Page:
Unease and bitterness surround Kosovo poll

Click to follow
The Independent Online

The first democratic elections in Kosovo took place yesterday with little public joy and celebration. Instead, the mood was subdued and uneasy. As officials of the UN and the Organisation for Security and Co-operation in Europe struggled to cope with the often-chaotic scenes at polling stations, the Nato-led international military force was preparing for the outbreak of violence they expect in the aftermath of the voting.

The first democratic elections in Kosovo took place yesterday with little public joy and celebration. Instead, the mood was subdued and uneasy. As officials of the UN and the Organisation for Security and Co-operation in Europe struggled to cope with the often-chaotic scenes at polling stations, the Nato-led international military force was preparing for the outbreak of violence they expect in the aftermath of the voting.

There were no early reports of major trouble as, under army and police supervision, Kosovo Albanians turned out to choose from the candidates of 19 political parties. But there was widespread fear that this would change once the results began to come in. Many of those facing the prospect of defeat are former members of the Kosovo Liberation Army. They, it was felt, would be unwilling to surrender their positions, which had often been used to profit from criminality.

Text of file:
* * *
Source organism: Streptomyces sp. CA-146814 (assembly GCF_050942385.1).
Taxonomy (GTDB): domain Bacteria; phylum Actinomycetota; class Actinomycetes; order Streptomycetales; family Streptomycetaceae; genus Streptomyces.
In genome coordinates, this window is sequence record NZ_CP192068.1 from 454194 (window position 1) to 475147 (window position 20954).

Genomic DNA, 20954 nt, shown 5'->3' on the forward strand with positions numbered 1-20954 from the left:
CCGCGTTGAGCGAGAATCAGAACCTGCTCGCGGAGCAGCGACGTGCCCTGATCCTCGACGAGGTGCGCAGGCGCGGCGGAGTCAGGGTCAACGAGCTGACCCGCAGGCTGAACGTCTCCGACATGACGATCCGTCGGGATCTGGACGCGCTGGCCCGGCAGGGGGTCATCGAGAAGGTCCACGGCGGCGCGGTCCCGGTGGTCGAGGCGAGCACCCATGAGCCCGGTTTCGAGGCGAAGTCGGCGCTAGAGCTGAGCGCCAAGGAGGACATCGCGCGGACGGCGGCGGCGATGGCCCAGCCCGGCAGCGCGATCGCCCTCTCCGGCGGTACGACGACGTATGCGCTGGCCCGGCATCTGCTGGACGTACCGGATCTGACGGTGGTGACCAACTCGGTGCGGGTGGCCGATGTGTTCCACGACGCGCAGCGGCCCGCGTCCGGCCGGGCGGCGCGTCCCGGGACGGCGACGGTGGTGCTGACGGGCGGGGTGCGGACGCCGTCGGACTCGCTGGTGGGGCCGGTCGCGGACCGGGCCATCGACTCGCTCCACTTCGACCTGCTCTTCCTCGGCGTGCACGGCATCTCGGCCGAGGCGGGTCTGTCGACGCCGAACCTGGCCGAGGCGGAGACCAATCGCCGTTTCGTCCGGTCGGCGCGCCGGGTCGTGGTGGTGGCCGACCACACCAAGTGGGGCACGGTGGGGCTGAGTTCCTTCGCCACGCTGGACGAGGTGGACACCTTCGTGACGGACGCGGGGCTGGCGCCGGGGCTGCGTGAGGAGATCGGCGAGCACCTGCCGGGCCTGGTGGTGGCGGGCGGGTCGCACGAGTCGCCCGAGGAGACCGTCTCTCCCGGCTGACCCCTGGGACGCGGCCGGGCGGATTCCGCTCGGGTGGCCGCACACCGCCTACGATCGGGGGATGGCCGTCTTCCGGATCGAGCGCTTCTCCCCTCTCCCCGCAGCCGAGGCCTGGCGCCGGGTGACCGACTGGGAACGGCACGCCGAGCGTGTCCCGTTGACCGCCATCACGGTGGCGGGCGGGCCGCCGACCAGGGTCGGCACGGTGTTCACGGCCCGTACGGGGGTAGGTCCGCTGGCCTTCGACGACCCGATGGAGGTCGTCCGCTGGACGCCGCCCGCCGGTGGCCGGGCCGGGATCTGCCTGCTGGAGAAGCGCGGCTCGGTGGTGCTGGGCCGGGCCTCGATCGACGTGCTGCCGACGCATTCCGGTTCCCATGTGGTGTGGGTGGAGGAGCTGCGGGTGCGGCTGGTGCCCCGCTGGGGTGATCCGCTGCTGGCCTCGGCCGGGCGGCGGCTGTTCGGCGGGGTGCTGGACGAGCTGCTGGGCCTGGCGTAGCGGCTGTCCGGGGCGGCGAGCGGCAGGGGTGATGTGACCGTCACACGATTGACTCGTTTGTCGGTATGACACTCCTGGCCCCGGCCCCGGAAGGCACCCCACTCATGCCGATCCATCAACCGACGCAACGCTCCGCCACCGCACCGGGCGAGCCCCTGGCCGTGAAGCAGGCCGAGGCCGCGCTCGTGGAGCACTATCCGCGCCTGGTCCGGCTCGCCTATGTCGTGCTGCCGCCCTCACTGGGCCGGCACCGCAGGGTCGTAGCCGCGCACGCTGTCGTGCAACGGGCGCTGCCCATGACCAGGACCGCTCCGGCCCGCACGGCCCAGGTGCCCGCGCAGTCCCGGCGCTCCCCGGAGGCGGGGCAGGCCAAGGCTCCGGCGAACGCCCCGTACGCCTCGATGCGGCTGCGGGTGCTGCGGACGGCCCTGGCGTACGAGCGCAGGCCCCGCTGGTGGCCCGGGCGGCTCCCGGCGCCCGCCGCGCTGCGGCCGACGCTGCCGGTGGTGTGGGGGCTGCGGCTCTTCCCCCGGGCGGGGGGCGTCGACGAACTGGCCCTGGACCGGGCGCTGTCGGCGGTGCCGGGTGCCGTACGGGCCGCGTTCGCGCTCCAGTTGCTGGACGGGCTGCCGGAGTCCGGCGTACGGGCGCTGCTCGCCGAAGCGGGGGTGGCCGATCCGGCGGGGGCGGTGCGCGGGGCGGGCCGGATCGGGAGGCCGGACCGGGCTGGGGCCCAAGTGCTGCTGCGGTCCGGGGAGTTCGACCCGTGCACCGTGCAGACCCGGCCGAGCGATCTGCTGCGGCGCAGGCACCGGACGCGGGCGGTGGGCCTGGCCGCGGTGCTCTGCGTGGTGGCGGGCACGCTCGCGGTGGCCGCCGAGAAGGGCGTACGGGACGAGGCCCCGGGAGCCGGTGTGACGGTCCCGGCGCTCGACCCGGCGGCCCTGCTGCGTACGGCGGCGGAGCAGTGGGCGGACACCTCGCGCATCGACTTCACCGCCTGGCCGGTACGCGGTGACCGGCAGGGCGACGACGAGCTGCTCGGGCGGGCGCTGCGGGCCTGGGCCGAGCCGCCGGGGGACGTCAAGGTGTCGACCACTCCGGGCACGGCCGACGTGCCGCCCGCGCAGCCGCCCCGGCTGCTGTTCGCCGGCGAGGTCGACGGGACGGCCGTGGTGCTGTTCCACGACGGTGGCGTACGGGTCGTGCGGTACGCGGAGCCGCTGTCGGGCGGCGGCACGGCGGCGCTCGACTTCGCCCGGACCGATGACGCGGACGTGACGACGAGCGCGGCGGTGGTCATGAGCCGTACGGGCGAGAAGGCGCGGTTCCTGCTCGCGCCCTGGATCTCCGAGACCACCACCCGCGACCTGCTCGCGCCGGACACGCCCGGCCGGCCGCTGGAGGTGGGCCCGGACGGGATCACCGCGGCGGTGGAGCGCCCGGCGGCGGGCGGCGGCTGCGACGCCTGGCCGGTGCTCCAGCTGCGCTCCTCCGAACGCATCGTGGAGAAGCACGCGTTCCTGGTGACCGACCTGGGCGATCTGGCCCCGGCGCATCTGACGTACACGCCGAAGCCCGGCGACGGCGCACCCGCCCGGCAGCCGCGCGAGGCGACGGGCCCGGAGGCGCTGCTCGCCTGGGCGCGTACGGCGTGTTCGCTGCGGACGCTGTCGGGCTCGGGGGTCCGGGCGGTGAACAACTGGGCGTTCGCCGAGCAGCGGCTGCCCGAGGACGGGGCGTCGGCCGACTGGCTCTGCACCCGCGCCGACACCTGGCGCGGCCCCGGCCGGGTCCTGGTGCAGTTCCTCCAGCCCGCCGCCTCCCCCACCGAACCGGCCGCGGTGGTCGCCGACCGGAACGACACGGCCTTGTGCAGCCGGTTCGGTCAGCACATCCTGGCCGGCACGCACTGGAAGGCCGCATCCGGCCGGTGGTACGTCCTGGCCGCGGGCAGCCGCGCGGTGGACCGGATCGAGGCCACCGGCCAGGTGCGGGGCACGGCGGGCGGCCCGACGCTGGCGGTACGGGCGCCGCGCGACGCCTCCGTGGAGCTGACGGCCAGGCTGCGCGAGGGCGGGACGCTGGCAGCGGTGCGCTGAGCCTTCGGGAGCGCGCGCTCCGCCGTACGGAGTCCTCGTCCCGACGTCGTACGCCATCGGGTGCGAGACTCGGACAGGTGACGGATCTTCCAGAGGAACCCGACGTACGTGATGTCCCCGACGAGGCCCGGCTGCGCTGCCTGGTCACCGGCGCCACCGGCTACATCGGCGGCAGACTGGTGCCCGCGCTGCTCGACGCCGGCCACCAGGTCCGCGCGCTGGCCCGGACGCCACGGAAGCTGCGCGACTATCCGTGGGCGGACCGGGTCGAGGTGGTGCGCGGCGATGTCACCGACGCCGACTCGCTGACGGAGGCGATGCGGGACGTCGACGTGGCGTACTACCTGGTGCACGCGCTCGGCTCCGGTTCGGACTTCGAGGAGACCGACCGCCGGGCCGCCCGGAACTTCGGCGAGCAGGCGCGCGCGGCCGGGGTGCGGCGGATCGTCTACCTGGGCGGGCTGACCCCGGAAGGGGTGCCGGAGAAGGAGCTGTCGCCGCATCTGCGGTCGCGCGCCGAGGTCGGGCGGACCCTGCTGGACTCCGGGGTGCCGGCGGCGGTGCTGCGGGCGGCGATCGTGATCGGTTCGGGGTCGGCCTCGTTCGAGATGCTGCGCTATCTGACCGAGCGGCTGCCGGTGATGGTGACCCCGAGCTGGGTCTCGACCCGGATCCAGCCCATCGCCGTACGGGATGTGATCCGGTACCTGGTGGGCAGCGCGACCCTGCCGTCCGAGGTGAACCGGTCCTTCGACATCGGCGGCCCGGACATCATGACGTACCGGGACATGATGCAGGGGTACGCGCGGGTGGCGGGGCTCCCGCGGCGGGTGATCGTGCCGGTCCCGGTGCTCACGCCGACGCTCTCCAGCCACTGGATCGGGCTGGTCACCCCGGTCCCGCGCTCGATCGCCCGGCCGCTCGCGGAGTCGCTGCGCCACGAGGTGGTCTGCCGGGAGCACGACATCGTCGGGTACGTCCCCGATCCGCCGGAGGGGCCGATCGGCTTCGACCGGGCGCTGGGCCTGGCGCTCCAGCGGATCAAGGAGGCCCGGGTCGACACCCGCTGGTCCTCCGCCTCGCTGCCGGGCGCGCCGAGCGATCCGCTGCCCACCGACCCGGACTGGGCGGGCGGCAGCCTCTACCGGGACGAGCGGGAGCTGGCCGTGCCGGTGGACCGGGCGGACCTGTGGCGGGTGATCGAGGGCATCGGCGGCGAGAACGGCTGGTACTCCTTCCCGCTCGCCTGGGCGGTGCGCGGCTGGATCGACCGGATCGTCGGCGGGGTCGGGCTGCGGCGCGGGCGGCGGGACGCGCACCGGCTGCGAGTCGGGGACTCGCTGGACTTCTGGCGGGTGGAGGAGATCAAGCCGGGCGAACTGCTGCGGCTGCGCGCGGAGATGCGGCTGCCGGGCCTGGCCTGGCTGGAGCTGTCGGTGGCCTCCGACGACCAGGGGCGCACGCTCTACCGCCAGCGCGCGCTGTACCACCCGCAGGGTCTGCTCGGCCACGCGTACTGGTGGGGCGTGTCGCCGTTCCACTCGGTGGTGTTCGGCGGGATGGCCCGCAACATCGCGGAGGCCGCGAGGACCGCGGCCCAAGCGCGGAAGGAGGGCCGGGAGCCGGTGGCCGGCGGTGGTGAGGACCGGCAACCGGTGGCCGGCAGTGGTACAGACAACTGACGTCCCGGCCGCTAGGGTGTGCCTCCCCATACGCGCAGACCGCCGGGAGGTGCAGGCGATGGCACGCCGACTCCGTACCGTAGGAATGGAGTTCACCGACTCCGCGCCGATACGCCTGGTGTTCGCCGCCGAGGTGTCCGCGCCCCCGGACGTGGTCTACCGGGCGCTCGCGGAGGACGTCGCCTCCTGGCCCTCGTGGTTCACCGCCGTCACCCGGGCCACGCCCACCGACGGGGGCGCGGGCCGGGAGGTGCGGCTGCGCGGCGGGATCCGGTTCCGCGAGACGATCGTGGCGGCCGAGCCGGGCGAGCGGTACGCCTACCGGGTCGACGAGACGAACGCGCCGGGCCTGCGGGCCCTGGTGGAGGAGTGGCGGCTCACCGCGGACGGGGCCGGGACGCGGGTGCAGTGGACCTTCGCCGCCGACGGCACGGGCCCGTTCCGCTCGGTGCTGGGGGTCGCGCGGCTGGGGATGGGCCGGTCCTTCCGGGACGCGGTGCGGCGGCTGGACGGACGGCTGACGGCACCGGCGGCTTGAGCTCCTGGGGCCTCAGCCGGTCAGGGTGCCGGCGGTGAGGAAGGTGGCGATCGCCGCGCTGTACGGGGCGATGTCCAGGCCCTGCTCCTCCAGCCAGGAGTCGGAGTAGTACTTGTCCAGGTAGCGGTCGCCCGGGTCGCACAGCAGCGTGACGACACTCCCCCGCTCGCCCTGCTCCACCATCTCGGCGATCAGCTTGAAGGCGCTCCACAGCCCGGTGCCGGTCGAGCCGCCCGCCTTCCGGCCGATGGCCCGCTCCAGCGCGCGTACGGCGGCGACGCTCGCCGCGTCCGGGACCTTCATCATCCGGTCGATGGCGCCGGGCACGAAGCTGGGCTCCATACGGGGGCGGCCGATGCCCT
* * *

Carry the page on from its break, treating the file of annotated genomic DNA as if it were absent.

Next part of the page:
Officials of the Democratic Party of Kosovo (PDK) - in effect the KLA reinvented - have taken control of many influential posts. The party, which is likely to get only around 22 per cent of the votes, will be expected to hand over many of these posts to Ibrahim Rugova's Democratic League of Kosovo (LDK) party, which stands to gain around 48 per cent. The French-educated Mr Rugova, a pacifist, is loathed by the former fighters of the KLA, who accuse him of selling out to the Belgrade regime.

People are also becoming aware of other potential clashes. According to the UN, the election is a multi-cultural and municipal one. However, most of the 100,000 remaining Serbs in Kosovo have boycotted the poll, and the Albanians who made up the overwhelming majority of the 900,000 electorate are adamant that this is not a local matter but a first step towards independence. All the main parties in the election seek a break with Yugoslavia. But they are aware that the West is preparing to come to a deal with the new Yugoslav president, Vojislav Kostunica, after the fall of Slobodan Milosevic. UN and Nato officials have stressed that UN Resolution 1244 implicitly recognises the territorial integrity of Yugoslavia. This has led to anger against the UN and Nato and disaffection among the Kosovo Protection Corps - former-KLA members trained and armed by Nato as a police force.

Among the crowd at a polling centre in the capital, Pristina, Hakim Berashi was clear about the future. "This election is for a free Kosovo; it is not about some local government. And it is the PDK who fought the Serbs to get us here, not Rugova, who smiled and shook hands with Milosevic." Standing next to him, Fatmir Rexhali said: "Serbs have got no place in free Kosovo after what they did here. They should get back to their own country."

At Kosovo Polje, a Serb enclave four miles away which is seen as the historic birthplace of Serbia by Mr Kostunica as well as Mr Milosevic, Dragan Bobic was also bitter. "This is just something between the mafia leaders the Albanians call their politicians. This is a part of Yugoslavia," he said, "and this election is illegal."

Comments